After months of procrastinating, I'm finally done doing it: sharing my unique perspective on the world of figure skating in blog form. What qualifies me to do this you ask? Well, for starters, I do enjoy a good bit of fun and I drink a little (which always livens things up). I have been following figure skating religiously since 1994, when the "whack heard around the world" brought the sport into the collective consciousness of people everywhere just in time for the Lillehammer Olympics.
Long before the internet was a 'big thing', I armed myself with a VCR and an immense love for the sport and absorbed as much skating as I possibly could. Fortunately, this came at a time when skating was at it's ultimate heyday. On a Saturday afternoon, you could count on a Grand Prix event on one channel, a professional competition on another and a cheesy made for TV special on a third channel. I never complained!
Somewhere in the middle of all this I started skating myself. I never quite achieved amazing success but I achieved the goals I wanted to as a skater starting way after most people do (I started skating in my teens). I won a handful of gold medals at local competitions and even took home the gold in Artistic skating at Nova Scotia Provincials in 2000. I also got certified as a skating judge with CFSA (now Skate Canada) and judged at many competitions here in Nova Scotia while I was still competing.
After moving on to other adventures in dance, writing, drag performance, spirituality and real life shortly thereafter, I no longer skate but I still have SO much intense passion for a sport that has given me hours upon hours (I don't even wanna count!) of enjoyment.
If you're looking for a blog analyzing skater's CoP, PCS, personal bests and personal blursts, you've come to the wrong place. I'm a firm believer that the new scoring system that came into play after the final judging scandal that broke the ISU's back in 2002 has sucked the creativity and originality out of the sport. That's not to say today's skaters aren't immensely talented, they are just having to serve cookie cutter realness and it's a damn shame. Sorry.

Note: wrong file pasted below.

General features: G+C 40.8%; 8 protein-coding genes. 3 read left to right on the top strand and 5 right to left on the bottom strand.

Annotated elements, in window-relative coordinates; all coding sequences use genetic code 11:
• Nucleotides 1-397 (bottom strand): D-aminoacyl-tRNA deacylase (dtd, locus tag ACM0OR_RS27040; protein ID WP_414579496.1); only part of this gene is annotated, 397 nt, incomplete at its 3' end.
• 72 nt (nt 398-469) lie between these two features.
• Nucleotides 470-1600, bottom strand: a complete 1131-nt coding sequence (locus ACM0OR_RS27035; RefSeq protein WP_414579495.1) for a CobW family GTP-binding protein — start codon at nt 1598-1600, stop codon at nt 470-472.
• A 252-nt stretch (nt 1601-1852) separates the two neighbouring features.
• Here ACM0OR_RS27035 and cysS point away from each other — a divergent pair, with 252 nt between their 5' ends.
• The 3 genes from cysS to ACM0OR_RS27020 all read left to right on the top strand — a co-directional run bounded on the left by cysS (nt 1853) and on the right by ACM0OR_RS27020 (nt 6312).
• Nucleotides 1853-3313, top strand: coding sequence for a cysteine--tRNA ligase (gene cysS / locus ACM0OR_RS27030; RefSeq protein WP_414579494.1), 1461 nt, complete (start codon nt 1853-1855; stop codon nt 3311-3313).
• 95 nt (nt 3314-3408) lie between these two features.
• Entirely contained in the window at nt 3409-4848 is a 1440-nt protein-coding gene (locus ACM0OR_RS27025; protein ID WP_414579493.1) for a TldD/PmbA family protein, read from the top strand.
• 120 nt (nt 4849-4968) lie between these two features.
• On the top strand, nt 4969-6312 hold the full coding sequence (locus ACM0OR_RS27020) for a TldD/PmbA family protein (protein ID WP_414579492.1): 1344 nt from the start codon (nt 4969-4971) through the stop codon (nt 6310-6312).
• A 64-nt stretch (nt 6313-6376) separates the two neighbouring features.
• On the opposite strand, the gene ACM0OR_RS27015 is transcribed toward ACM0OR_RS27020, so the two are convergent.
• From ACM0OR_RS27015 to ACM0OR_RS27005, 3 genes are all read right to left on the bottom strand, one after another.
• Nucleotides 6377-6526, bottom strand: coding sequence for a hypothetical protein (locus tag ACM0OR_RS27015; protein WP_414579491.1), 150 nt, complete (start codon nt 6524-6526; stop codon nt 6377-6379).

I'm a strong advocate of professional skating and am thrilled to see projects like YAS (Young Artists Showcase) going on that are encouraging a new generation of skaters to be original, interpret music and choreograph and construct brilliantly crafted pieces. If you look at some of the skaters and choreographers that have been involved in this, it's just incredible. Garrett Kling and Kate McSwain are two names that come to mind among many. That said, professional skating competitions and shows and NEED to make a comeback and this generation of skaters need to be educated about the Robin Cousins', John Curry's, Torvill and Dean's, Toller Cranston's, Duchesnay's and Janet Lynn's of the sport (I could name a million more... AND WILL).
At any rate, I hope you enjoy some of the postings I'll be making. I plan on talking about artistry, professional skating competitions, doing some interviews with skaters and members of the skating community and of course Brian Joubert's butt... because you know... it would be rude not to. You could eat off that. You really could girl.
Skate Guard is a blog dedicated to preserving the rich, colourful and fascinating history of figure skating. Over ten years, the blog has featured over a thousand free articles covering all aspects of the sport's history, as well as four compelling in-depth features. To read the latest articles, follow the blog on Facebook, Twitter, Pinterest and YouTube. If you enjoy Skate Guard, please show your support for this archive by ordering a copy of figure skating reference books "The Almanac of Canadian Figure Skating", "Technical Merit: A History of Figure Skating Jumps" and "A Bibliography of Figure Skating": https://skateguard1.blogspot.com/p/buy-book.html.